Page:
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Thomas StorringDirector – Economics and Statistics
Tel: 902-424-2410Email:

October 01, 2020

The Province of Newfoundland and Labrador has released its Budget for the 2020-21 fiscal year. After posting an extraordinary surplus of $1.11 billion in 2019-20 (owing to a one-time payment from the Federal government for the Atlantic Accord), the Province expects to return to a deficit of $1.838 billion.  Revenues are projected to fall from $9.56 billion to $7.13 billion (-25.4 per cent) without the $2.5 billion Atlantic Accord payment.  Revenues of $7.83 billion in the 2018-19 fiscal year offer a better comparison to planned revenues in 2020-21.  Newfounfland and Labrador government expenditures are projected to rise from $8.44 billion in 2019-20 to $8.97 billion in 2020-21.  

Prior to the COVID-19 pandemic and oil price shock of early 2020, the government of Newfoundland and Labrador had been planning on a return to balance by 2022-23.  This plan was based on falling expenditures as well as rising revenues.  However, because of the economic uncertainty caused by COVID-19, Newfoundland and Labrador's Budget does not include a medium term fiscal projection.  

Revenues for 2019-20 have been revised down $881 million from Budget.  Expenses for 2019-20 are $18 million higher than estimated in the 2019-20 Budget.  

Last year's fiscal plan anticipated 2020-21 revenues of $7.46 billion and expenses of $8.24 billion.  With the 2020-21 Budget, the outlook for revenues has been revised down by $333 million to $7.13 billion while the outlook for expenses has been revised up $729 million to $8.97 billion.  

The extraordinary surplus in 2019-20 was originally estimated at $1.925 billion, but this has been revised down to a surplus of $1.114 billion on lower than expected revenues.  For 2020-21, the previously-projected deficit of $0.796 billion has been revised to a deficit of $1.838 billion.  

Newfoundland and Labrador's economy is highly sensitive to oil investment, oil production and oil prices.  In 2020, lower oil prices are expected to cause the province's nominal GDP to shrink by 13.7 per cent.  This sizable reduction in the value of GDP causes the 'footprint' of the provincial government relative to the economy to expand.  Expenses rise from 24.7 per cent of GDP in 2019-20 to 30.4 per cent of GDP in 2020-21.  Revenues fall from 27.9 per cent of GDP (including the one-time Atlantic Accord payment) to 24.2 per cent of GDP in 2020-21.  The surplus of 3.3 per cent of GDP in 2019-20 changes to a deficit of 6.2 per cent of GDP in 2020-21.  Newfoundland and Labrador's debt is projected to rise by $2.1 billion, reaching $16.4 billion (55.7 per cent of 2020 nominal GDP).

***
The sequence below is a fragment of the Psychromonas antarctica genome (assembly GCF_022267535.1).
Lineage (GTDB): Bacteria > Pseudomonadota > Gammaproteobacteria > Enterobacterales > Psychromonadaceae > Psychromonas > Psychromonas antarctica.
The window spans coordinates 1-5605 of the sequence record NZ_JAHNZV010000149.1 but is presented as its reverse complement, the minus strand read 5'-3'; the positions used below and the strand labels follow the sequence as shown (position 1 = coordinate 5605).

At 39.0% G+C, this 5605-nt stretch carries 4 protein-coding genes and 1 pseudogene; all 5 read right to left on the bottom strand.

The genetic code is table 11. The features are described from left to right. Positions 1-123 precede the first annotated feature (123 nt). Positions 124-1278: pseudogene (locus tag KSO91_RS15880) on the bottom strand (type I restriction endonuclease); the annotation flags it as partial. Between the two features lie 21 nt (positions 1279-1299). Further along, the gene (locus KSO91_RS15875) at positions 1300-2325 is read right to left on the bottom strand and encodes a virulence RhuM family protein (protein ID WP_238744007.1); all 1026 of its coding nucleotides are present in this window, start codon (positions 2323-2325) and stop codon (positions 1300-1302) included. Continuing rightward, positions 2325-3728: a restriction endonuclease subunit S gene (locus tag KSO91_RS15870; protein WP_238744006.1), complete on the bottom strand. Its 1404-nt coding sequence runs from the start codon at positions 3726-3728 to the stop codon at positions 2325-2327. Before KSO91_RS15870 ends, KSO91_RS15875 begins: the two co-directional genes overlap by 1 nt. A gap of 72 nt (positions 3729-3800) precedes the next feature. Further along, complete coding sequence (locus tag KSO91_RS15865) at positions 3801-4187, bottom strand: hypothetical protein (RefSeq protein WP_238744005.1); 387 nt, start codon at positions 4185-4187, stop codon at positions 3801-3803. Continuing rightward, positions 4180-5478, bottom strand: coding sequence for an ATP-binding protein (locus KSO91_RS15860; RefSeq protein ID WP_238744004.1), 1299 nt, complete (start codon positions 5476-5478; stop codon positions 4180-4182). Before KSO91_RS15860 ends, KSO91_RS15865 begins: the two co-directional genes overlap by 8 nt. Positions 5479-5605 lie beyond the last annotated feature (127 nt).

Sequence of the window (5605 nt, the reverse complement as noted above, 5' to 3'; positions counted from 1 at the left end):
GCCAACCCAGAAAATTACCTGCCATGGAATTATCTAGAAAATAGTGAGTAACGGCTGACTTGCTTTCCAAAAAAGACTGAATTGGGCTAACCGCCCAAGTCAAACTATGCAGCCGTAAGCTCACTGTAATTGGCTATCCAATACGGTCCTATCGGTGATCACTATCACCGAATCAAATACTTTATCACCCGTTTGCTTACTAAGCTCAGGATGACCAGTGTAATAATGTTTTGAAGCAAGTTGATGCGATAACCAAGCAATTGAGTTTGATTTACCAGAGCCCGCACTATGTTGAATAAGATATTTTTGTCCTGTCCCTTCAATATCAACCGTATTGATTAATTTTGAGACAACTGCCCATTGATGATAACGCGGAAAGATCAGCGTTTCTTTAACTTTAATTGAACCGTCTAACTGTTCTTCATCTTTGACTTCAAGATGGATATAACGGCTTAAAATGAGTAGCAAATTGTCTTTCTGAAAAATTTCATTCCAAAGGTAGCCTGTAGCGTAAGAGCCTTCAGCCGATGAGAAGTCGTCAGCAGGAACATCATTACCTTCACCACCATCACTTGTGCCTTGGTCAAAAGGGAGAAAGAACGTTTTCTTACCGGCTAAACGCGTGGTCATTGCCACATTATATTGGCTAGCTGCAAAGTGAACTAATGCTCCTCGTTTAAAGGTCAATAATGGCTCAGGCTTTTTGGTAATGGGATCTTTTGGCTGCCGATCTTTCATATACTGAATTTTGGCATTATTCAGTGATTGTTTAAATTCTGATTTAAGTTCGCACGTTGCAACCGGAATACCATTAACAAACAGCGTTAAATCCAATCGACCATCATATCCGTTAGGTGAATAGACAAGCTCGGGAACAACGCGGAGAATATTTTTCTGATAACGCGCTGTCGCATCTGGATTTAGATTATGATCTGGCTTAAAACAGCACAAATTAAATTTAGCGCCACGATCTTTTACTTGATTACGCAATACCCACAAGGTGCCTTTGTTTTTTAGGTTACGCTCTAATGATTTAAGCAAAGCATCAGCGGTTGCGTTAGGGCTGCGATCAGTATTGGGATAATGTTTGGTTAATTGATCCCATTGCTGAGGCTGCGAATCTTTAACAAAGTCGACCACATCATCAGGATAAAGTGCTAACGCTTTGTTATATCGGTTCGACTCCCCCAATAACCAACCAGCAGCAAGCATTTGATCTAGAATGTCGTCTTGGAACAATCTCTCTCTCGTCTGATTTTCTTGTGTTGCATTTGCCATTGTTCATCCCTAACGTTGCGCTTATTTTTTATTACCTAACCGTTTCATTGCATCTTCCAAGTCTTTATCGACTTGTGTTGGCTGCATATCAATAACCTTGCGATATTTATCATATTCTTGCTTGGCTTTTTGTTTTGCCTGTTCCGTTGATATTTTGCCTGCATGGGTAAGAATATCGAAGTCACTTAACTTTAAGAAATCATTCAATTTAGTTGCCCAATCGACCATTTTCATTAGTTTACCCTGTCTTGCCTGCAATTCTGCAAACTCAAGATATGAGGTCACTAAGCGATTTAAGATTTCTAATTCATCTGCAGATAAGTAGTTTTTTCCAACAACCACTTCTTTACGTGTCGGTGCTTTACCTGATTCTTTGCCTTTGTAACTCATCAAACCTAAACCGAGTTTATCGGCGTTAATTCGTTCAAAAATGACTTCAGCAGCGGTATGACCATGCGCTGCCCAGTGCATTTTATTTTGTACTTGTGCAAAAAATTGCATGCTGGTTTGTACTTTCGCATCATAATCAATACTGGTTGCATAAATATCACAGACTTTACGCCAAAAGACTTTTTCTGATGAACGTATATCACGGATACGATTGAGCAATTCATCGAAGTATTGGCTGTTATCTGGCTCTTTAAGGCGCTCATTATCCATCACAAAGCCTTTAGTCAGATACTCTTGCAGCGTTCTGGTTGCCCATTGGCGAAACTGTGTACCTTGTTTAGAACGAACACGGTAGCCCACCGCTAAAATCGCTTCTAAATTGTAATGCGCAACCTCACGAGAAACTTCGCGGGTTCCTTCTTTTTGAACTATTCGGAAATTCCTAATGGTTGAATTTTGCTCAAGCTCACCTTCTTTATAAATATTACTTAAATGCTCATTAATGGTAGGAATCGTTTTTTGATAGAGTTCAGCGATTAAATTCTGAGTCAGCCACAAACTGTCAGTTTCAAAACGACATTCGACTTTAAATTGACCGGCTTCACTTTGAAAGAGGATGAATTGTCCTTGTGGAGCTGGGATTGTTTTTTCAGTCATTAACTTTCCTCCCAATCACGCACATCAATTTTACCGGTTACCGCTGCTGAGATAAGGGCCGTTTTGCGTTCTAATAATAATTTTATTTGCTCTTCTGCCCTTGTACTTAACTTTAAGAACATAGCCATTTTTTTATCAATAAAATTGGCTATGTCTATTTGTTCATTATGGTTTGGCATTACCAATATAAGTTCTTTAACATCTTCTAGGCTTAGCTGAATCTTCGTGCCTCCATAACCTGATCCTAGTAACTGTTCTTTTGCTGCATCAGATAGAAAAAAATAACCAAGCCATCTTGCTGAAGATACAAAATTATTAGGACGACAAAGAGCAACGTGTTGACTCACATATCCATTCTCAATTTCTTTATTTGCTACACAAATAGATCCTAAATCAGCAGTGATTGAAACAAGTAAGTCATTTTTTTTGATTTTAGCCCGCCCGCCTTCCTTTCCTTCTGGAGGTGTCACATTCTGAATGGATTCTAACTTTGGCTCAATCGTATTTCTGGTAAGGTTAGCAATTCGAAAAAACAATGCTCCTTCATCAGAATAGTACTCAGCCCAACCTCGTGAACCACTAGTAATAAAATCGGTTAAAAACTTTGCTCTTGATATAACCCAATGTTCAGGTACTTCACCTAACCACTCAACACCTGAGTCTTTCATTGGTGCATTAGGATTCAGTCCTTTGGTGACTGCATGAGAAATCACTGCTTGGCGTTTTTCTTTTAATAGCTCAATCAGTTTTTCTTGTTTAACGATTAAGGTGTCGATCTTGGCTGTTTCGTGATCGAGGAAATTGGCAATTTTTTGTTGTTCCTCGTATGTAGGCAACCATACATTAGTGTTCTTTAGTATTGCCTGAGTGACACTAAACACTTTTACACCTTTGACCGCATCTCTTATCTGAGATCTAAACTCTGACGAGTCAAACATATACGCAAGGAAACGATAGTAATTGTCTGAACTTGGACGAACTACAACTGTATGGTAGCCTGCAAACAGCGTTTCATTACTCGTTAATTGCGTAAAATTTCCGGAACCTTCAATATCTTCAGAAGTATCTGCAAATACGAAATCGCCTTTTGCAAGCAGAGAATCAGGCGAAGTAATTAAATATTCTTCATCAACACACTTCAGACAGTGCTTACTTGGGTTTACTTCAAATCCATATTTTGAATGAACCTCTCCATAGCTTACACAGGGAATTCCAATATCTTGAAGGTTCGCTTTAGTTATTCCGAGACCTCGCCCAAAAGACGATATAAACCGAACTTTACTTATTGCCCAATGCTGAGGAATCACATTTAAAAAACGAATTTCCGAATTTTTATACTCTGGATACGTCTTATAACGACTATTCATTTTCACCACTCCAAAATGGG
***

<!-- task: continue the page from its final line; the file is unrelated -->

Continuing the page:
The shock to Newfoundland and Labrador's economy from COVID-19 has been similar to the experiences reported in other jurisdictions in 2020.  Real GDP is projected to decline by 4.8 per cent while employment falls 5.8 per cent.  However, in addition to COVID-19, the Newfoundland and Labrador economy is highly sensitive to conditions in the oil market.  With a large decline in oil prices ($39 USD/bbl in 2020), Newfoundland and Labrador's nominal GDP is projected to decline by 13.7 per cent.  Capital investment is projected to decline to less than $9 billion (-13.6 per cent) on completion of major projects at Voisey's Bay, Muskrat Falls and West White Rose.  Exports are projected to decline, notably on suspension of production from the Come-By-Chance refinery. 

No economic forecast is provided for 2021 and beyond.  The Newfoundland and Labrador Budget's economic outlook notes that recovery is expected, but the pace of the province's economic recovery is senstive to investment activity that depends on volatile oil markets. 

Key Measures and Initiatives

The government of Newfoundland and Labrador identifies four core priorities: promoting physical and mental health, growing the population, expanding technology and developing resources.  The government has already announced several initiatives to manage the economic shocks of COVID-19, including deferred/waived fees, procurement thresholds that ensure competition by local business, a residential construction rebate and investment in natural resource/tourism industries.  The government has also embarked on a strategic initiative to address Newfoundland and Labrador's structural issues, including higher costs of services for a large geography and an older, declining population.  The 2020-21 Newfoundland and Labrador Budget also committed to $25/day child care in 2021 and the imposition of a 20 per cent tax on vaping products. 

Newfoundland and Labrador Budget 2020-21

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